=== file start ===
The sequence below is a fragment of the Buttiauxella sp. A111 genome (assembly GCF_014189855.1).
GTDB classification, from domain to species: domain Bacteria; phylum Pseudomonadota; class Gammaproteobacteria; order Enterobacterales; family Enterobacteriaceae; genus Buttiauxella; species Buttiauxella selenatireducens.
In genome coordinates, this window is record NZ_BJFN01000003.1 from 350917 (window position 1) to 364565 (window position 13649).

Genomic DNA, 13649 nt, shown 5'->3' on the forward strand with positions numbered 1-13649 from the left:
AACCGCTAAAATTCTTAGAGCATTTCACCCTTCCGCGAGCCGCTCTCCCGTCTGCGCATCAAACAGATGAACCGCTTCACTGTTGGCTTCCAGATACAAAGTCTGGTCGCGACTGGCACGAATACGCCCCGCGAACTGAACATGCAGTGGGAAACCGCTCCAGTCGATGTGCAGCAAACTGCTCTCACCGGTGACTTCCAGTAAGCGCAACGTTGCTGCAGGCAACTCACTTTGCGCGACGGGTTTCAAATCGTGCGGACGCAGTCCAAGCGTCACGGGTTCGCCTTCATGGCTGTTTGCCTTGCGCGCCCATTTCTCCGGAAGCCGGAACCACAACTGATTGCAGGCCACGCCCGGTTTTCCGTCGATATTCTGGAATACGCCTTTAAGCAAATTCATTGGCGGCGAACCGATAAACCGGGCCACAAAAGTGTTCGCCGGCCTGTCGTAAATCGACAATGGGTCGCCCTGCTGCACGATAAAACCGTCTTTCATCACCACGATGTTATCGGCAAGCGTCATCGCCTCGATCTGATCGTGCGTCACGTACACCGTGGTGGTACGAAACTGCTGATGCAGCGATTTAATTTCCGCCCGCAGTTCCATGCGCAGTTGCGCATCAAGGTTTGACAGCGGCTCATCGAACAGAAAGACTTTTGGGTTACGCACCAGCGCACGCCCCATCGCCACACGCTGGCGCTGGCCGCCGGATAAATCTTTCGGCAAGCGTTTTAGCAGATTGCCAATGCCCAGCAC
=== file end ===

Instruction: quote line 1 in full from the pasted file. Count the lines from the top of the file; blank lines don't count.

The sequence below is a fragment of the Buttiauxella sp. A111 genome (assembly GCF_014189855.1).